Having now read Standing by the Wall (2022), I’m officially caught up with Mick Herron’s Slough House series, and I already miss it. This collection gathers the previous Slough House novellas, but also adds a new one, along with a previously published story. They’re just as enjoyable as the novels—although I was surprised they didn’t, as I was expecting, tie off the story of Herron’s sad “milkman” John Bachelor. (Perhaps his substantial appearance in Bad Actors was his send-off?)
Instead, the new pieces are neat, engaging Sloughverse standalones, both centered around a quietly intriguing throughline only hinted at in the novels—the secret, storied history between slovenly Slough House honcho Jackson Lamb and Molly Doran, the no-nonsense amputee in charge of the service’s analog archives in the basement of Regents Park. Molly is a service hanger-on who toils under the radar—another forgotten outsider, like most of Herron’s heroes in this series—and she makes numerous appearances, her position as caretaker of MI5’s obsolete records making her a useful contact for the slow horses. And she has the distinction of being the only person Lamb knows whom he doesn’t seem to actively despise—his merciless mockery of her disability notwithstanding. (He is, after all, still Lamb.)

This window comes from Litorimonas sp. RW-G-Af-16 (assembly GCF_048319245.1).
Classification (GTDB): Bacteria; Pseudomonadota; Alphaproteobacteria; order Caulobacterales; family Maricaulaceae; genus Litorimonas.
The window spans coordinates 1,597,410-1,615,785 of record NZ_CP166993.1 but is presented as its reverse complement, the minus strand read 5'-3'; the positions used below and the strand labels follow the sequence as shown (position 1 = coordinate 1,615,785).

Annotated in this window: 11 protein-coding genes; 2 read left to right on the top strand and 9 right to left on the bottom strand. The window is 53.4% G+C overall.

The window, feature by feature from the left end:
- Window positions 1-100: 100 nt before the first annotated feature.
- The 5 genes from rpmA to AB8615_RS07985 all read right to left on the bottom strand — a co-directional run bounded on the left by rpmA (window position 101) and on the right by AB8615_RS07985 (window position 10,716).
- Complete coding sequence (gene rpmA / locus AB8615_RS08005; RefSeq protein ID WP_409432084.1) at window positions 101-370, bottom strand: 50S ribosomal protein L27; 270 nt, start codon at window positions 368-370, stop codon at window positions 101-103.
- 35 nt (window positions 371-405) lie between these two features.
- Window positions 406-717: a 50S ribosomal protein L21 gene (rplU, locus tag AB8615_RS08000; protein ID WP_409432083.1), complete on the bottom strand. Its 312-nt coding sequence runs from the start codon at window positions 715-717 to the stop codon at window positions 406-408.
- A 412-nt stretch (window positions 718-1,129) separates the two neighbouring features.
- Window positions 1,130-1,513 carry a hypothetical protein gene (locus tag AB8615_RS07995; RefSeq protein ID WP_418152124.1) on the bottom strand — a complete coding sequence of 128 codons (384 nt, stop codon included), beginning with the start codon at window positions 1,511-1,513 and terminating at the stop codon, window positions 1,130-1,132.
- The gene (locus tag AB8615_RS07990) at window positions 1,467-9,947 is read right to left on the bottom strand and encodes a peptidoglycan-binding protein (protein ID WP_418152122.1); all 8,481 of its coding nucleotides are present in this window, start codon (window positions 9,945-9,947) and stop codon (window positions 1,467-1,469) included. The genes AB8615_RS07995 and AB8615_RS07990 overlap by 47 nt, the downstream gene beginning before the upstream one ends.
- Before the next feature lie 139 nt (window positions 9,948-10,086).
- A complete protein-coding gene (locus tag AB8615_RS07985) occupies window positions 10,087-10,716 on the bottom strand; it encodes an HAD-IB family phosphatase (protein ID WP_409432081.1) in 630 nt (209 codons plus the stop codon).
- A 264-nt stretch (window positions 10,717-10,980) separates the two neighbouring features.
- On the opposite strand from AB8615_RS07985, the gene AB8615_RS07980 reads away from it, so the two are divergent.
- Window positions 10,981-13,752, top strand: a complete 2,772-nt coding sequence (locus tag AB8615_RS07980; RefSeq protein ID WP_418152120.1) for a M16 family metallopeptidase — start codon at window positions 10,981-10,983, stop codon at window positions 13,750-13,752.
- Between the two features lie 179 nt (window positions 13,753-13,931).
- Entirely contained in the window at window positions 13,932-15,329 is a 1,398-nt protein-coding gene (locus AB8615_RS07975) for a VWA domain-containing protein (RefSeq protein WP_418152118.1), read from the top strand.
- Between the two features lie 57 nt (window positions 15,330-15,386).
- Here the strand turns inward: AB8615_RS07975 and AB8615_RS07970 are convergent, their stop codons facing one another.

Short story “The Last Dead Letter,” set around the time of Joe Country, details an encounter during the funeral of David Cartwright, during which Molly pries into Lamb’s memory to fill in puzzle pieces on former operations in Berlin during the Cold War. It’s a slight piece, perhaps, but a deftly structured flashback that will delight fans of the characters. More substantial, “Standing by the Wall” has a quiet, day-in-the-life feel, venturing to Slough House on Christmas Eve as the slow horses kill time waiting for the shift to end so they can ditch Roddy Ho for drinks at a nearby pub. Meanwhile, Lamb—haunting his upstairs office in something of a subdued state—enlists Ho to work Photoshop magic on an old photograph shipped over from Molly’s archives. “Standing by the Wall” is a perfect Slough House interstitial, imagining one of the many dull, endless days in between the adventures of the reluctant co-workers, but the core mystery of the photograph instills the scenario’s comic banter with an undercurrent of heart, getting at the broader mystery of Lamb’s epically intolerable personality.
Neither story is likely to serve as a gateway for readers unfamiliar with the universe, but they’re beautifully written, entertaining pieces that series fan will surely find essential. Hopefully, Herron has other plans for this universe, because it’s easily among my favorite series of all time.